Wednesday, January 28, 2009

NVDL defines Time - with mathematical equation and Semantics [PICTURES + FORMULAS]

Last night I attended a presentation by one of SA's greatest scientists, a man who has interviewed the likes of Stephen Hawking (who some consider to be the greatest living brain).

I was surprised when Professor Block said that science had not been able to define Time. I had once (AS A TEENAGER) offered my own definition as follows:

"Time is the movement of moments."

Given Hawkin's explanation on the same question, I was uncannily close.

Let me offer a mathetical formula then for what I believe to be the 'definition' of time:

If X = any agent/permutation of change (ie an infinite number of possibilities) and T = a singularity (a moment in Time) then
Time = XT or
T = Xt

Thus the particular moment in time in which the 'Now' is experienced, or the 'continuous moment of creation' can be defined as the convergence/correspondence of a moment to the experiential permutation of it.

Mathematically this correspondence (the experience of 'being in the moment at a moment's notice': if x= 1 and t = 1 then Xt = 1 (1=1)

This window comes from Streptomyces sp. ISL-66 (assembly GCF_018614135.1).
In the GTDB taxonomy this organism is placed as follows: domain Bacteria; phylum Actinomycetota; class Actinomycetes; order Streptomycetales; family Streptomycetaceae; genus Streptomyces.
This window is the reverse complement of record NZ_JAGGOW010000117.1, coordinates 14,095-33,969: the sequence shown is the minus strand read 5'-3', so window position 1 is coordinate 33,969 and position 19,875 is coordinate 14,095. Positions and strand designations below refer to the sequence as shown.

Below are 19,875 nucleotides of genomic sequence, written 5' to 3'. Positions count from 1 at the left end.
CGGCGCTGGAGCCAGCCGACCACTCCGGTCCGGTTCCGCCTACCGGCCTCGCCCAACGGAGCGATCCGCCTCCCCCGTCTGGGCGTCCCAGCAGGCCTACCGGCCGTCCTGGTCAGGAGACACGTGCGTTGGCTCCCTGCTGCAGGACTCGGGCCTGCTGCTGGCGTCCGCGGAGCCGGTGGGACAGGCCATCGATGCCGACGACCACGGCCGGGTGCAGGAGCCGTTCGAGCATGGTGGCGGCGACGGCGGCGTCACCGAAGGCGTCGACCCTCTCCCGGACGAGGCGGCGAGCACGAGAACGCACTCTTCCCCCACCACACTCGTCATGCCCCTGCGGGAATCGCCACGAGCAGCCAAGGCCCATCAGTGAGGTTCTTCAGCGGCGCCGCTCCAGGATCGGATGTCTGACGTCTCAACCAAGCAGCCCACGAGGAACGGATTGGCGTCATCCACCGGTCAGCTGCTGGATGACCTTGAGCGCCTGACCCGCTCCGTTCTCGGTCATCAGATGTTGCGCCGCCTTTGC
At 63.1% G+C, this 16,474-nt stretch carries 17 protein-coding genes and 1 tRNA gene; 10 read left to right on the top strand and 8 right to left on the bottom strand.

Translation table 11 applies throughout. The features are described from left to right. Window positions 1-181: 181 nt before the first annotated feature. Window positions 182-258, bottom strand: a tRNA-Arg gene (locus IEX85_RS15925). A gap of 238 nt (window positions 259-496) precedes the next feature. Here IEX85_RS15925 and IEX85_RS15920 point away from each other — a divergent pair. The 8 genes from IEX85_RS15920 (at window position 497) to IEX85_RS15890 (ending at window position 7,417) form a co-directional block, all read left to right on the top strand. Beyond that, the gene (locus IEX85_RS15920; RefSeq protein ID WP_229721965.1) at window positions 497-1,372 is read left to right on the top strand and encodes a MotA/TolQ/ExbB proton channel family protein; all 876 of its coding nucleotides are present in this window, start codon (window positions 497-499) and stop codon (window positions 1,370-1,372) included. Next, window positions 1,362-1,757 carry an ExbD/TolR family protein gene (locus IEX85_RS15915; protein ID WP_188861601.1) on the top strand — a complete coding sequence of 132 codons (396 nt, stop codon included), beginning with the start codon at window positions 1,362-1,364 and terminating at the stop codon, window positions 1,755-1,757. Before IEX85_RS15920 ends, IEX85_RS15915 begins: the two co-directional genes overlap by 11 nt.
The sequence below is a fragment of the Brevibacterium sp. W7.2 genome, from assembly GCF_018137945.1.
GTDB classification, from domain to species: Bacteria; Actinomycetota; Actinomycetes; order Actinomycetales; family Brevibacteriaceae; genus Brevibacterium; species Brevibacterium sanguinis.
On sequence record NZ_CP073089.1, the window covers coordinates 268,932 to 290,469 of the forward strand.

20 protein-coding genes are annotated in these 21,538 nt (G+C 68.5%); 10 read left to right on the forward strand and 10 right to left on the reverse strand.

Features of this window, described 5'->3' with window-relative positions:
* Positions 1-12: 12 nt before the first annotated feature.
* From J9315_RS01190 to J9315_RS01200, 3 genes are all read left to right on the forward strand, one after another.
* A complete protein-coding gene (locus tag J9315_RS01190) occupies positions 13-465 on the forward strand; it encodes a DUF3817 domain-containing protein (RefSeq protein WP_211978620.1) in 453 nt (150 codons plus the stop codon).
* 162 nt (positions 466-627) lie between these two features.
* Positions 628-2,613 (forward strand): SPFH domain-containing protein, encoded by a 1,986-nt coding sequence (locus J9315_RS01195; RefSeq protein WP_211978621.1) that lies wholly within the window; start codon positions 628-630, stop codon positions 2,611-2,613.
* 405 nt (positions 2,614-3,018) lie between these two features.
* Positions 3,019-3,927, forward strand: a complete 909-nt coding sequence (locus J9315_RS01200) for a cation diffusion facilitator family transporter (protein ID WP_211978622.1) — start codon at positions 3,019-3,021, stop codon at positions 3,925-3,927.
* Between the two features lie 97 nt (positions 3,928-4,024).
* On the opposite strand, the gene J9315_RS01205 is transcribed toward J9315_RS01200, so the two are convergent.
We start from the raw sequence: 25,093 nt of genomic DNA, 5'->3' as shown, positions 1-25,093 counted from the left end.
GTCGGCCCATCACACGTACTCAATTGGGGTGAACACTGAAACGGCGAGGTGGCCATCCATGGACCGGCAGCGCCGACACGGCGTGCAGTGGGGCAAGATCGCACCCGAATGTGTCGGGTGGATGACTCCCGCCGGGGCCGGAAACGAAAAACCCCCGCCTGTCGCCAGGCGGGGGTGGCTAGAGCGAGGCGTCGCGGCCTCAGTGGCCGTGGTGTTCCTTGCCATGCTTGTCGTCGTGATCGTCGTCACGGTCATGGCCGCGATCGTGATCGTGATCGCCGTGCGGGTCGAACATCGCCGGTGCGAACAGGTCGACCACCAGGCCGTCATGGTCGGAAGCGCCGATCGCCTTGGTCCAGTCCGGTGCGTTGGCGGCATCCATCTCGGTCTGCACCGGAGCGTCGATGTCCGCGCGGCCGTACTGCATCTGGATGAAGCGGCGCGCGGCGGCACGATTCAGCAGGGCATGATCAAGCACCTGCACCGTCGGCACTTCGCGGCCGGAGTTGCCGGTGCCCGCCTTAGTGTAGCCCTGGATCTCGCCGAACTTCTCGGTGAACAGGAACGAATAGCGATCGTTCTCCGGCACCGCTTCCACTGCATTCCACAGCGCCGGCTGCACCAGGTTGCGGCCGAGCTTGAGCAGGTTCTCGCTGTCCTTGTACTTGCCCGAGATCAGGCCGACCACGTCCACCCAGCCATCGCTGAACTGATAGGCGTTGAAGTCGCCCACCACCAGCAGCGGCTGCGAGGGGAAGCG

There are naturally other dimensions of the now (2=2; 23756 = 23756) etc, but of course all of these are vastly outnumbered by 'relative time' (the past/the experience of one part of space being out of sync (not correlated/moving away and out of touch) in terms of light (and the view or experience of distant reality) not having reached there.

Semantically the definition of time is quite simple, but nevertheless profound.

Time is Infinite Possibility.
Note that time is a state, more closely allied with where, than when. When is always relative and loses sight of where. Without where (a point in space), when (something relative to something past or present or future) makes plenty of assumptions.

This postulation includes that in each moment there are infinite possibilities for infinite possibilities. Which is a thrilling thought if we choose to seize the moment in act of decisive, strategic, logical activity.
clipped from

Time is a component of a measuring system used to sequence events, to compare the durations of events and the intervals between them, and to quantify the motions of objects. Time has been a major subject of religion, philosophy, and science, but defining time in a non-controversial manner applicable to all fields of study has consistently eluded the greatest scholars.

The official SI definition of the second is as follows:[22][23]

The second is the duration of 9,192,631,770 periods of the radiation corresponding to the transition between the two hyperfine levels of the ground state of the caesium 133 atom.

The measurement of time is so critical to the functioning of modern societies that it is coordinated at an international level. The basis for scientific time is a continuous count of seconds based on atomic clocks around the world,
Since January 1, 1972, it has been defined to follow TAI
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